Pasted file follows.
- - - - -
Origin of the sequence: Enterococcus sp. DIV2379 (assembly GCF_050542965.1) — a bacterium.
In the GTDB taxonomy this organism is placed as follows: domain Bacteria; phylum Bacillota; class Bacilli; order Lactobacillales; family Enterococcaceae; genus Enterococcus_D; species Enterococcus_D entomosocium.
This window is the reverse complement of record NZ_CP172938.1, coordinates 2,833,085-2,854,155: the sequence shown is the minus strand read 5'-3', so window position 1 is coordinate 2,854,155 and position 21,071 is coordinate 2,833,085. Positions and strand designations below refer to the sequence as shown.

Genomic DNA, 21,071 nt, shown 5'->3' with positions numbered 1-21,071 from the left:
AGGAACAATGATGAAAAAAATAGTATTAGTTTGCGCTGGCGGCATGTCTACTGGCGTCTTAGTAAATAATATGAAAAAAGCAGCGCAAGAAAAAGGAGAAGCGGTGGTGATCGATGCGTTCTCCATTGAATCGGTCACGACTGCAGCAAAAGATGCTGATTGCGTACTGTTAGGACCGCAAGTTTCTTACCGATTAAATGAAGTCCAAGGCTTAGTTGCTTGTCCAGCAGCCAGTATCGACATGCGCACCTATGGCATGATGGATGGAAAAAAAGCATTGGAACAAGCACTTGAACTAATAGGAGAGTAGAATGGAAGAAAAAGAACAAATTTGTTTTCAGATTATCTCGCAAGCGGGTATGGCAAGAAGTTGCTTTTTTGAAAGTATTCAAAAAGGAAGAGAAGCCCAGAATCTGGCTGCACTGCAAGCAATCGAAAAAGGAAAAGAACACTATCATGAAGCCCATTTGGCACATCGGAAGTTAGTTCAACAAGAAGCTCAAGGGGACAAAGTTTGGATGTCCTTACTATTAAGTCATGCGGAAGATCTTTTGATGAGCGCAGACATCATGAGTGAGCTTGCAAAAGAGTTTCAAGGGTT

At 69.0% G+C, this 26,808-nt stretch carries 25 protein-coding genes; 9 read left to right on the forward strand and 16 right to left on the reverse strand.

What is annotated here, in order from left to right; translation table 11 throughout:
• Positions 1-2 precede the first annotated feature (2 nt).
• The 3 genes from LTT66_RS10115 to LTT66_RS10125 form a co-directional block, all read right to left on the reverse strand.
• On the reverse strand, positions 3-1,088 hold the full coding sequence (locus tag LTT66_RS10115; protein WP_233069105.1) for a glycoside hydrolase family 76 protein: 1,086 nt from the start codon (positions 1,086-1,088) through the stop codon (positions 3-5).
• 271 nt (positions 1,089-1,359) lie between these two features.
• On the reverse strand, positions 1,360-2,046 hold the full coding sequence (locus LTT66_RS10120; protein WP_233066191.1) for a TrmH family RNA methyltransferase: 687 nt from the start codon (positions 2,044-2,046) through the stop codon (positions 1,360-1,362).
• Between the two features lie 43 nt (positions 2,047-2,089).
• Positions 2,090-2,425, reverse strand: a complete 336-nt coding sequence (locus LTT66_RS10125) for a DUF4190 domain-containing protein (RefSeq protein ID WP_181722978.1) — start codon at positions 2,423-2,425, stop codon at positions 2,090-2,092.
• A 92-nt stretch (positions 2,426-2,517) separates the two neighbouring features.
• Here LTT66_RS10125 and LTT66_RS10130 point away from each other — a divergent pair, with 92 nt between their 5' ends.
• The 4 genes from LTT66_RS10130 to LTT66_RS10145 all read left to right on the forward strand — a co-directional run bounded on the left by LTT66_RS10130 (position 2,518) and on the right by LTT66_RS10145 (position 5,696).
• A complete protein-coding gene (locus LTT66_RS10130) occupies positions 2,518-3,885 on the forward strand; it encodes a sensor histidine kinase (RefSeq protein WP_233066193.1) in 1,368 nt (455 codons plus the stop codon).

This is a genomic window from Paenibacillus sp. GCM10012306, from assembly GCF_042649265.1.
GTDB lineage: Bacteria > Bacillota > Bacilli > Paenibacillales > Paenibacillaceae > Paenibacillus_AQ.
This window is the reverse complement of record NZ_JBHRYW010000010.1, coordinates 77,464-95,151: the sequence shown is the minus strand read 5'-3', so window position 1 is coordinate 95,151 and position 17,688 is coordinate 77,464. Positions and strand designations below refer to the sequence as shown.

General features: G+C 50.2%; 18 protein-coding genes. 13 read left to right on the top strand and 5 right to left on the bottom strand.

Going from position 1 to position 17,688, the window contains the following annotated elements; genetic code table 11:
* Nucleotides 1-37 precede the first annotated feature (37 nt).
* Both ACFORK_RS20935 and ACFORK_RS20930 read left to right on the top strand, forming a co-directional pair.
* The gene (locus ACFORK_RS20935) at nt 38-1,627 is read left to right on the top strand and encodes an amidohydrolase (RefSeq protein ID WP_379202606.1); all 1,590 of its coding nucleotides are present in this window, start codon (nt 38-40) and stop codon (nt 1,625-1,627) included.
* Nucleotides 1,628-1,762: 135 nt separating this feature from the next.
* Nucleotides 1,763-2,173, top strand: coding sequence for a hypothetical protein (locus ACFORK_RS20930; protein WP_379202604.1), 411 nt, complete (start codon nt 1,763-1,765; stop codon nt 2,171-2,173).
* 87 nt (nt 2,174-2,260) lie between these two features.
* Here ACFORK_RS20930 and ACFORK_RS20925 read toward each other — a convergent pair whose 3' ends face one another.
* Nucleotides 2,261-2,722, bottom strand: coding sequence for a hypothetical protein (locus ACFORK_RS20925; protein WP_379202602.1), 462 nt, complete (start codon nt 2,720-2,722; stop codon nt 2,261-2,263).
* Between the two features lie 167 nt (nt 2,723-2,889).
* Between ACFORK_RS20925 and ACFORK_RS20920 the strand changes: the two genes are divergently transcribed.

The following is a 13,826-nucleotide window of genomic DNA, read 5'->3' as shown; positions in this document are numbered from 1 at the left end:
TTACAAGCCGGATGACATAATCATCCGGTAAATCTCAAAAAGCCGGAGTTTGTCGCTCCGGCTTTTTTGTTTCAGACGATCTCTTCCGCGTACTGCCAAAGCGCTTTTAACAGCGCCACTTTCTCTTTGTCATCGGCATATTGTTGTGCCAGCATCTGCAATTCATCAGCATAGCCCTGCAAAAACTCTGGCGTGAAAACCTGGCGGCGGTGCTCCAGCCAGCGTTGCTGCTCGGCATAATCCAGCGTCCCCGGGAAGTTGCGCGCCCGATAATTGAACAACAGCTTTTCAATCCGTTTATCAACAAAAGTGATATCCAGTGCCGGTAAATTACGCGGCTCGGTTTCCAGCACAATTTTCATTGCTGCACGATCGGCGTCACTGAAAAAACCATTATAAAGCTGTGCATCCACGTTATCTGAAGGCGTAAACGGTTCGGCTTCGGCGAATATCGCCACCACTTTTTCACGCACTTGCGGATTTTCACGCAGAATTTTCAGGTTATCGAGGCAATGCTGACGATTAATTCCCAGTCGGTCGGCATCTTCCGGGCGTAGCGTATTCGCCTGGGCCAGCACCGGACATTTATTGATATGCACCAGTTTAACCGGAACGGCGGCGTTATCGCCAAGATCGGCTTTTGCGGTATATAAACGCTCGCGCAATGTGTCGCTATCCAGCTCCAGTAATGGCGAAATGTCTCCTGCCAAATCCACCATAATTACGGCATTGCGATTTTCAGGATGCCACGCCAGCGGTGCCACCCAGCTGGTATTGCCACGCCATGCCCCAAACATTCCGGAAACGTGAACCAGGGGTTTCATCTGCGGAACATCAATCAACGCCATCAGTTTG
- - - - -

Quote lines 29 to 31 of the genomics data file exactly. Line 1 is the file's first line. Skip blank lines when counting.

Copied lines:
* 87 nt (nt 2,174-2,260) lie between these two features.
* Here ACFORK_RS20930 and ACFORK_RS20925 read toward each other — a convergent pair whose 3' ends face one another.
* Nucleotides 2,261-2,722, bottom strand: coding sequence for a hypothetical protein (locus ACFORK_RS20925; protein WP_379202602.1), 462 nt, complete (start codon nt 2,720-2,722; stop codon nt 2,261-2,263).